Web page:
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I was working on HackerRank: Circular Array Rotation which is about coming up with an efficient algorithm for array rotations in right-ward manner.

John Watson performs an operation called a right circular rotation on an array of integers. After performing one right circular rotation operation, the array is transformed from [a(0), a(1), ..., a(n-1)] to [a(n-1), a(0), ..., a(n-2)].

Watson performs this operation \$k\$ times. To test Sherlock's ability to identify the current element at a particular position in the rotated array, Watson asks \$q\$ queries, where each query consists of a single integer, \$m\$, for which you must print the element at index \$m\$ in the rotated array.

The first line contains 3 space-separated integers, \$n\$, \$k\$, and \$q\$, respectively. The second line contains \$n\$ space-separated integers, where each integer \$i\$ describes array element \$a(i)\$. Each of the \$q\$ subsequent lines contains a single integer denoting \$m\$.

After vainly attempting to brute-force it (and the inevitable "time limit expired"), I came up with an algorithm that seems quite fast, as well as offering the flexibility of rotating by an arbitrary number of positions (which is, incidentally, why it is a lot faster than brute force).

I then decided to implement a complementary left-rotation function which works similarly (though I didn't manage to use list comprehensions for that one). As you can see from the code, they are coupled in that if a negative number is input as the number of positions to rotate, they call the other with its positive version. I did this for the sake of code reuse, but could it bite me back?

Here is a working demo on repl.it that demonstrates the results. Note I have tested it with small and large numbers, as well as negative numbers, and all appears to be working well.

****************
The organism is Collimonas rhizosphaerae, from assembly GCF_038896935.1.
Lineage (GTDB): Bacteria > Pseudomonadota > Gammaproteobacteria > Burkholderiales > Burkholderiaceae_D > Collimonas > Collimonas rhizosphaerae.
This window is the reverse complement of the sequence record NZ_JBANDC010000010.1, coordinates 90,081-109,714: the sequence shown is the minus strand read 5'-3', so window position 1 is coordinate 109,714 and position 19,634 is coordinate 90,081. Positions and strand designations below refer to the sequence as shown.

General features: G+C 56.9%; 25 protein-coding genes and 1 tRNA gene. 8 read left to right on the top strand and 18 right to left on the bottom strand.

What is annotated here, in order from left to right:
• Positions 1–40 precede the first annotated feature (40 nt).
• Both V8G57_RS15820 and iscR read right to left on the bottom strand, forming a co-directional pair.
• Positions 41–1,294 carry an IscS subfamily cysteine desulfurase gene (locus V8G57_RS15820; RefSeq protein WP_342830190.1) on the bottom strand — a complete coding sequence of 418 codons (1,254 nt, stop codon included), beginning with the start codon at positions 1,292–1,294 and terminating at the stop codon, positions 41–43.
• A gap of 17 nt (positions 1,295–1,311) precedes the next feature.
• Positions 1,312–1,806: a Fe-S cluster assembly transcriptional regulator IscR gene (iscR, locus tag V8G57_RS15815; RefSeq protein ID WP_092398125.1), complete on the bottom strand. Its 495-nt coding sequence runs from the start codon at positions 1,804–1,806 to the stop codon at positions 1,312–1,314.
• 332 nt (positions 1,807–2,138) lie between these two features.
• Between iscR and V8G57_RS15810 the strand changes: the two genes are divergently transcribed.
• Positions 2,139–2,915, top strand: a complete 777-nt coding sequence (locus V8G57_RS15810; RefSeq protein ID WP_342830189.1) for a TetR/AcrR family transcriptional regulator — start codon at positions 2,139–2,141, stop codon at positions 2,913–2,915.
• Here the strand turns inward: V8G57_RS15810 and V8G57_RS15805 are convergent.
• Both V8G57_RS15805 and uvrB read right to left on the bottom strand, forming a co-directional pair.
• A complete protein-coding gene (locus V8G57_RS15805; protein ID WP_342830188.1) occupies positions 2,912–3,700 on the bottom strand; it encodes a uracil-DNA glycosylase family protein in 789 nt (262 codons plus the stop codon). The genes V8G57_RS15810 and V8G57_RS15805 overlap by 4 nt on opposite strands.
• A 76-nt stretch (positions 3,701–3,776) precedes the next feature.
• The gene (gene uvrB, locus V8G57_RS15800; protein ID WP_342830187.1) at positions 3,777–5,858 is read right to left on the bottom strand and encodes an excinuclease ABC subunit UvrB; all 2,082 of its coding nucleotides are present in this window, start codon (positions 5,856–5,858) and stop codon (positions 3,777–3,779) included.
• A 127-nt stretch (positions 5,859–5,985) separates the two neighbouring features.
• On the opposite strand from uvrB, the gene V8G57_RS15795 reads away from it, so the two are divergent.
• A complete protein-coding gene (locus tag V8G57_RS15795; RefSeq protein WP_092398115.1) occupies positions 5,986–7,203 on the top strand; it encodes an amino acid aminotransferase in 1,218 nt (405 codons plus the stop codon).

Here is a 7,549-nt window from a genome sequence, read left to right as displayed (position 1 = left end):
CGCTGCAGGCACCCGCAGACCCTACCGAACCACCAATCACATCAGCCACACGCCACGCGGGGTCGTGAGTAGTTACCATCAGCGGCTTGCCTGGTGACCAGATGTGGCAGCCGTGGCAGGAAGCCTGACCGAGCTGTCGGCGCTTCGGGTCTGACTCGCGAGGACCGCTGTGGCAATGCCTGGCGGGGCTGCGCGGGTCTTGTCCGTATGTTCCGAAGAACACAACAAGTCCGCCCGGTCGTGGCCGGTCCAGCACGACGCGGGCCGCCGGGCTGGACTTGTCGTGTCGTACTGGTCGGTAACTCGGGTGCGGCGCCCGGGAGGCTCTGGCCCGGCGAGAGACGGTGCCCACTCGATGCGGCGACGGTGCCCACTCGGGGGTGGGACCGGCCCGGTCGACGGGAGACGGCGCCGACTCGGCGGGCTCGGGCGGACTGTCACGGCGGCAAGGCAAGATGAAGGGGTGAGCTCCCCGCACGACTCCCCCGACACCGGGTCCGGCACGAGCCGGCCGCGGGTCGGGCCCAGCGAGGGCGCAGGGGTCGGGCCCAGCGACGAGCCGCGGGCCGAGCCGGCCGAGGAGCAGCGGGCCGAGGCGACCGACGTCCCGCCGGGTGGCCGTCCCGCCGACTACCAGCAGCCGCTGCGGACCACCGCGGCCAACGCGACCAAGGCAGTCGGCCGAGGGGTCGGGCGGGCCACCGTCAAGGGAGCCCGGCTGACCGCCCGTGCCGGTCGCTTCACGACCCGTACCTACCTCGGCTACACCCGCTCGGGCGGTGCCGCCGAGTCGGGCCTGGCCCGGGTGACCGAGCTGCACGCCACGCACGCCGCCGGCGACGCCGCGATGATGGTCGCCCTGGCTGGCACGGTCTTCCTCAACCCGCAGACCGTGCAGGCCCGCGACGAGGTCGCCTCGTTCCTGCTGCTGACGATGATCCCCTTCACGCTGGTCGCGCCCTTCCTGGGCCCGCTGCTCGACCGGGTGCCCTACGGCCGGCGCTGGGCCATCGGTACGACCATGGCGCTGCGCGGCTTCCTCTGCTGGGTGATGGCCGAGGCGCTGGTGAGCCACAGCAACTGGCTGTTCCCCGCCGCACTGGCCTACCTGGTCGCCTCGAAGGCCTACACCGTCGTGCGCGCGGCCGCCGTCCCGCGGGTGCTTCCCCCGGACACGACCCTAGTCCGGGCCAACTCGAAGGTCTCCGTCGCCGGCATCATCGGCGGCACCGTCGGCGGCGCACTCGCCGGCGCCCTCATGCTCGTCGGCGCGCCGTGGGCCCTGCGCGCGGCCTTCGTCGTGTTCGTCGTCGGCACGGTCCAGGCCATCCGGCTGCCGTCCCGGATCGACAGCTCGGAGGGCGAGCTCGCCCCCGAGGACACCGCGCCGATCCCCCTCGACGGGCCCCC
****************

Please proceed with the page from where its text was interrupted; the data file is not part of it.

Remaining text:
def rotate_right(array:list, rotate_by:int = 1) -> list:
    '''
    Default behavior: 
        Given input [1,2,3] return [3,1,2]
    Supplying a rotate_by value other than 1 will increase the number
    of positions the values are moved towards the right by.
    '''
    if rotate_by < 0:
        return rotate_left(array, - rotate_by)
    array_length = len(array)
    while rotate_by >= array_length:
        rotate_by -= array_length
    return [array[i - rotate_by] for i in range(array_length)]


def rotate_left(array:list, rotate_by:int = 1) -> list:
    '''
    Default behavior: 
        Given input [1,2,3] return [2,3,1]
    Supplying a rotate_by value other than 1 will increase the number
    of positions the values are moved towards the left by.
    '''
    if rotate_by < 0:
        return rotate_right(array, - rotate_by)
    array_length = len(array)
    while rotate_by >= array_length:
        rotate_by -= array_length
    rotated = []
    for i in range(array_length):
        val_index = i + rotate_by
        if val_index >= array_length:
            val_index -= array_length
        rotated.append(array[val_index])
    return rotated


def main() -> None:
    # Testing code
    arr = [1,2,3,4,5,6,7,8]
    rotate_by = 1
    print('Input array:', arr)
    print('Rotate by:', rotate_by)
    arr_L = arr_R = arr
    print('Rotate left:')
    for _ in range(len(arr)):
        arr_L = rotate_left(arr_L, rotate_by)
        print(arr_L)
    print('Rotate right:')
    for _ in range(len(arr)):
        arr_R = rotate_right(arr_R, rotate_by)
        print(arr_R)

Which will print the following to the output console:

Input array: [1, 2, 3, 4, 5, 6, 7, 8]
Rotate by: 1
Rotate left:
[2, 3, 4, 5, 6, 7, 8, 1]
[3, 4, 5, 6, 7, 8, 1, 2]
[4, 5, 6, 7, 8, 1, 2, 3]
[5, 6, 7, 8, 1, 2, 3, 4]
[6, 7, 8, 1, 2, 3, 4, 5]
[7, 8, 1, 2, 3, 4, 5, 6]
[8, 1, 2, 3, 4, 5, 6, 7]
[1, 2, 3, 4, 5, 6, 7, 8]
Rotate right:
[8, 1, 2, 3, 4, 5, 6, 7]
[7, 8, 1, 2, 3, 4, 5, 6]
[6, 7, 8, 1, 2, 3, 4, 5]
[5, 6, 7, 8, 1, 2, 3, 4]
[4, 5, 6, 7, 8, 1, 2, 3]
[3, 4, 5, 6, 7, 8, 1, 2]
[2, 3, 4, 5, 6, 7, 8, 1]
[1, 2, 3, 4, 5, 6, 7, 8]

With the above rotate_right function, the solution to the HackerRank challenge is very straightforward. It passes all test cases with no time-outs.